Sunday, December 28, 2014

a subtext driven rumination ten years after the release of the film Mean Girls on the eve of Mars Hill's formal dissolution.

Ten years ago a couple of movies came along that stuck with Wenatchee The Hatchet.  One was Team America: World Police and the other was a film Wenatchee didn't get around to seeing until this year, Mean Girls.

The basic plot hardly needs much explanation. Lindsey Lohan plays a girl named Cady, a girl who grew up in South Africa and was home-schooled and came to America and entered public school.  There she meets new friends and discovers friends who she later sees as enemies, the Plastics.  This really was some time ago as Lohan's star has largely plummeted from the Hollywood firmament (kinda like Lena Lamont). 

Central to the film's conflict was Cady realizing what a nasty piece of work her newfound associate Regina George actually is.  Regina is introduced through the direct characterization given her by a supporting character.  "She may look like your average selfish back-stabbing slut-faced ho-bag but she is more than that."  That line was so breathtaking in its vitriol it may have skirted the boundaries of what could be said within a PG-13 film.  Though Regina seems sweet to Cady at first over time her capacity for deceit, manipulation, and verbal and physical brutality slowly start to emerge.  When Regina decides to kiss an ex-boyfriend Cady has a crush on, Cady is incensed.  She resolves to destroy Regina and to do so must destroy her "army of skanks" along the way.  Thus the comedic plot.

The reveal by the film's third act is that Cady has succeeded but has an uncomfortable epiphany, if Regina has stopped being the queen bee who has replaced her? She has a moment where she awkwardly realizes she has gained that role.  A friend who suggested the conspiracy against Regina to begin with  becomes estranged when Cady casts aside friendly activities to focus more on destroying Regina.  The friend tells Cady, "Regina and I KNOW we're mean.  You keep pretending you're innocent."  The meanest girl of the mean girls has, in the end, turned out to be Cady.  Convinced of the rightness of her crusade against Regina, she does not realize her schemes have shown her to be Regina's better in deceit and scheming.  Cady, though crestfallen by this realization, starts working to make things right by the people she has harmed.  Regina doesn't, but since in a comedy the ending isn't usually too downbeat (unless we're talking "Stanley's Cup" the vicious satire of inspirational sports movies done by South Park) she manages to find a more constructive outlet for the anger she has about things in her life.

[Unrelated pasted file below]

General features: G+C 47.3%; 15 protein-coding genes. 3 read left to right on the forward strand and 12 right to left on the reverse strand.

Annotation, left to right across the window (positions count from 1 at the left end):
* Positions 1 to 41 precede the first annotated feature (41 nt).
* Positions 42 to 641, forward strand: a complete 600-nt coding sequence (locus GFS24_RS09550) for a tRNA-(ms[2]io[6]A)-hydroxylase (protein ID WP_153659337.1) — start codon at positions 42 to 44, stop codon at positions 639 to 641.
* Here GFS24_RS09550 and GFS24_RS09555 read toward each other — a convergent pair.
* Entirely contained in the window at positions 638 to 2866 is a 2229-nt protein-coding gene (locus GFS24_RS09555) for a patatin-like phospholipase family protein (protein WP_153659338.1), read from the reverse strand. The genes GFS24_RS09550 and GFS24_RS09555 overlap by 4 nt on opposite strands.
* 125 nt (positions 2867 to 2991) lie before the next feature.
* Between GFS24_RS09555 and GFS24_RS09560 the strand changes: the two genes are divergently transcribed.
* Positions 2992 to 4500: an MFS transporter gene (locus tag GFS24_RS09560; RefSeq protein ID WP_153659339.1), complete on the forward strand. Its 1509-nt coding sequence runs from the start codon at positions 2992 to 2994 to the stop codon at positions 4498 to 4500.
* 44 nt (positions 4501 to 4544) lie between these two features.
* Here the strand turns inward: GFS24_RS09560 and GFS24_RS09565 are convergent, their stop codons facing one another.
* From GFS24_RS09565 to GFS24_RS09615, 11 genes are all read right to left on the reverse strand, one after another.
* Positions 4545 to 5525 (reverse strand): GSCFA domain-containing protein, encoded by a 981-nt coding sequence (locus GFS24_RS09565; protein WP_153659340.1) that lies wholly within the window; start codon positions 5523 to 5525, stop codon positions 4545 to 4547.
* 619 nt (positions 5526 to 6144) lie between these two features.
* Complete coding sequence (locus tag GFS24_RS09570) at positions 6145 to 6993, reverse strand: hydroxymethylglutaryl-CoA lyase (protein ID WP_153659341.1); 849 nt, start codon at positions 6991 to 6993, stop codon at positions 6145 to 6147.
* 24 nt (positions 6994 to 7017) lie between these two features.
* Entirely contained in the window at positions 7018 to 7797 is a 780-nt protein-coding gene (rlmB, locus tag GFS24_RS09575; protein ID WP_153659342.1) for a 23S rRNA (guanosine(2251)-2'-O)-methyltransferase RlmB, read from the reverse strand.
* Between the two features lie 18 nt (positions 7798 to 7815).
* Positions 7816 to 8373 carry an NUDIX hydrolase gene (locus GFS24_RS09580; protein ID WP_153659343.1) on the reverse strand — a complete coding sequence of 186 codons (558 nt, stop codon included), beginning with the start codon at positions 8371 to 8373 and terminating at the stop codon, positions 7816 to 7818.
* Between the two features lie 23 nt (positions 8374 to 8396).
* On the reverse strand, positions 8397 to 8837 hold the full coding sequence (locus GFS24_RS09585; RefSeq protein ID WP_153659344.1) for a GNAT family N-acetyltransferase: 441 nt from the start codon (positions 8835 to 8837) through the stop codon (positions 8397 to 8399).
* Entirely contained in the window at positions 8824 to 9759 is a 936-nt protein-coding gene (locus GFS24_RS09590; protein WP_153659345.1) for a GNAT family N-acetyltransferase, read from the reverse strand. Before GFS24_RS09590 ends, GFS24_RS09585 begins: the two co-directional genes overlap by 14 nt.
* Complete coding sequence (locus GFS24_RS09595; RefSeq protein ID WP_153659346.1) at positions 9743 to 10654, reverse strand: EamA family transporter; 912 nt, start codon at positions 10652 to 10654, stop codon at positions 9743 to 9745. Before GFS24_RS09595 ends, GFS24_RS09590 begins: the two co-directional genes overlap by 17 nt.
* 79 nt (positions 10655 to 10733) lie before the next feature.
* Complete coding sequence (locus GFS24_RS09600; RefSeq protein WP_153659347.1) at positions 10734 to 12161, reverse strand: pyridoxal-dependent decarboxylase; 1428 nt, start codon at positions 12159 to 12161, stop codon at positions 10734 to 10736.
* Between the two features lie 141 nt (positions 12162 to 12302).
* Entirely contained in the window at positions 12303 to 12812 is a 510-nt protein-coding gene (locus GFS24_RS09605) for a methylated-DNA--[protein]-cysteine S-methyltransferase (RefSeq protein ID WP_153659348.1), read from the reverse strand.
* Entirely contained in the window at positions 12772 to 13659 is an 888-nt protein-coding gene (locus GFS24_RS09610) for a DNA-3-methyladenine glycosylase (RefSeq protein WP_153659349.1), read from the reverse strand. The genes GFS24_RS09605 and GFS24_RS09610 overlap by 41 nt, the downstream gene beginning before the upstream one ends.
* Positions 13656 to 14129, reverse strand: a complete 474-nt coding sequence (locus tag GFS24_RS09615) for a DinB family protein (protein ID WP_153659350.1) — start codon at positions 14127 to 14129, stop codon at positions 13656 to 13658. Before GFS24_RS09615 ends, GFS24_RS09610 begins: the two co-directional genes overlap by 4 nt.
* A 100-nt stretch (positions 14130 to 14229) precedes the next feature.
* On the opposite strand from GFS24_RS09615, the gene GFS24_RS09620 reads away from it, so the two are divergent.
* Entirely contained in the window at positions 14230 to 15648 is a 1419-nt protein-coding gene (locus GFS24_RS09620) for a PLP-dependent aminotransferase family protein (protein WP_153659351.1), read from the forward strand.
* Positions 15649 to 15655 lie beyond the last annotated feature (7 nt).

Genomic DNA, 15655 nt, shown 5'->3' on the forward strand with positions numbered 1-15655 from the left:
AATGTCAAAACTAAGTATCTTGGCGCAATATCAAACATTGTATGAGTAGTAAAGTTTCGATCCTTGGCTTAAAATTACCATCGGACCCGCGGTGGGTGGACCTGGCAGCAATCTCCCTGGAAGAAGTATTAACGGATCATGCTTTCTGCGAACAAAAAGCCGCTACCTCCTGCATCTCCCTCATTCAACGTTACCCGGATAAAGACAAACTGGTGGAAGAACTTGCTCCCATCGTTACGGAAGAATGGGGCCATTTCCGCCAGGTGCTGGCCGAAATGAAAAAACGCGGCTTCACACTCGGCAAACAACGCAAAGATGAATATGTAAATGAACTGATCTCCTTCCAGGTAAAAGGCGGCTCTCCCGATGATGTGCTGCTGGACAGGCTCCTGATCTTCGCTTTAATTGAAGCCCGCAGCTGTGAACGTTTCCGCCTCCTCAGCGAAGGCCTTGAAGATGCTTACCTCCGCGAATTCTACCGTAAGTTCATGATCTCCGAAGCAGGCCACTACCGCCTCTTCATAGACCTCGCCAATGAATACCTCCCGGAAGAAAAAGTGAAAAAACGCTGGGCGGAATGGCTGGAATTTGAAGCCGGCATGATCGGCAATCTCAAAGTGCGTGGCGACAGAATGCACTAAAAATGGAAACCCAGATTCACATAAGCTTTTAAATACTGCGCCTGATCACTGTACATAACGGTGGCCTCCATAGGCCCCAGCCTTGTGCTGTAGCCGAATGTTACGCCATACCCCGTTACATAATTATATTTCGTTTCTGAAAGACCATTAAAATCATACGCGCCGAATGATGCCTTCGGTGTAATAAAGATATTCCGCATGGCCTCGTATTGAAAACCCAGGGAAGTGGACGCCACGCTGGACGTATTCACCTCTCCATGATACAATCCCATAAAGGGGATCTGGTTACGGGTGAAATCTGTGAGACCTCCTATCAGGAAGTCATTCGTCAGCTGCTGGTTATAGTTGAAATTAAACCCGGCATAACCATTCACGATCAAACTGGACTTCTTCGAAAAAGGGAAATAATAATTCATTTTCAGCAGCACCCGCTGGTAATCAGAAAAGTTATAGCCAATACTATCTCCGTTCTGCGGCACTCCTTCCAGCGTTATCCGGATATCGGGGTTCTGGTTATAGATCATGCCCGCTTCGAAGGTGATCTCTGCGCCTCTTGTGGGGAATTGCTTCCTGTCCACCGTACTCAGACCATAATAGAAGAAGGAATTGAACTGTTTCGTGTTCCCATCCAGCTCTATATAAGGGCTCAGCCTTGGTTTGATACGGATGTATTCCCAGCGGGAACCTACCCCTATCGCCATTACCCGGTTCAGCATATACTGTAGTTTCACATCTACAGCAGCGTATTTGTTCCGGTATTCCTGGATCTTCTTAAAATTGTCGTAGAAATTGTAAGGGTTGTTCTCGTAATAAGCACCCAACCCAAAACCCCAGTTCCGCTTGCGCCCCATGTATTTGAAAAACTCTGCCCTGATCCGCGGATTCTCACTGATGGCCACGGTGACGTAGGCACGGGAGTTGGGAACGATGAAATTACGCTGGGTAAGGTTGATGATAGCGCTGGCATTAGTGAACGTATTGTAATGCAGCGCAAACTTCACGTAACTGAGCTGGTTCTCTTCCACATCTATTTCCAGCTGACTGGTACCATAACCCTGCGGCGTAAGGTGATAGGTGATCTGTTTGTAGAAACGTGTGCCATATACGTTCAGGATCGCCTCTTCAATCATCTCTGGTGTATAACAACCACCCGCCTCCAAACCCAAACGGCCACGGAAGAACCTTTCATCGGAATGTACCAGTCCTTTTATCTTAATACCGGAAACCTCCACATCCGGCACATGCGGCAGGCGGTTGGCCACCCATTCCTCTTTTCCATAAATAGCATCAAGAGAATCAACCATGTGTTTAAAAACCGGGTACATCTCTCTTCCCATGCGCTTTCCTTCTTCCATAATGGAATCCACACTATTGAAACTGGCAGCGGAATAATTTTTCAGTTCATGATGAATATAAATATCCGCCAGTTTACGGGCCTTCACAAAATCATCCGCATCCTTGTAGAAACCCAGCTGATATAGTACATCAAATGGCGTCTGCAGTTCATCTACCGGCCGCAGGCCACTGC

Mean Girls is clearly meant to be more of a trifle of a film but it's depiction of power politics among girls in a high school setting may be useful as a point of comparison for power politics, scheming, conspiracy and betrayal and a lust for attainment in, well, church contexts. 

As light as the film is the idea that the boundary between a manipulative, abusive person and the the manipulated abused can be far more permeable than we are likely to see in the midst of self-congratulatory anger or contempt.  Little does Regina imagine Cady actually has both the means and the will to hurl her down from her lofty position as the alpha female of the high school.  Little does Cady realize that in her own way she is capable of even more venom and abuse than even Regina.  As Cady's friend tells her so bluntly, she's the mean girl and the bitch because she's convinced of her innocence. 

It's all too easy for watchdog activity on line to be done by those of us who may be Cady's.  We want injustice to get addressed but the warning we might gain from Mean Girls (if you'll humor Wenatchee The Hatchet this far already) is that it's possible after things are said and done for you to turn out to be even more able to be vindictive, petty, driven by vengeance and grudge-holding than whoever it is you think you're righteously speaking out or fighting against.  The worst offenders may even be most convinced of the rightness of their cause and least open to the possibility that personal grudges or grievances are at play.  By contrast, the Reginas who know they're mean and are perfectly up front (at least to those close to them) about their personal animosities may be mean girls ... but they at least know it. 

Not that Wenatchee The Hatchet is necessarily thinking Mark Driscoll is like Regina George.  For the cautionary nature of the comedy to have its effect you have to be able to imagine that you're either one or both of Cady Herron and Regina George. 

No comments: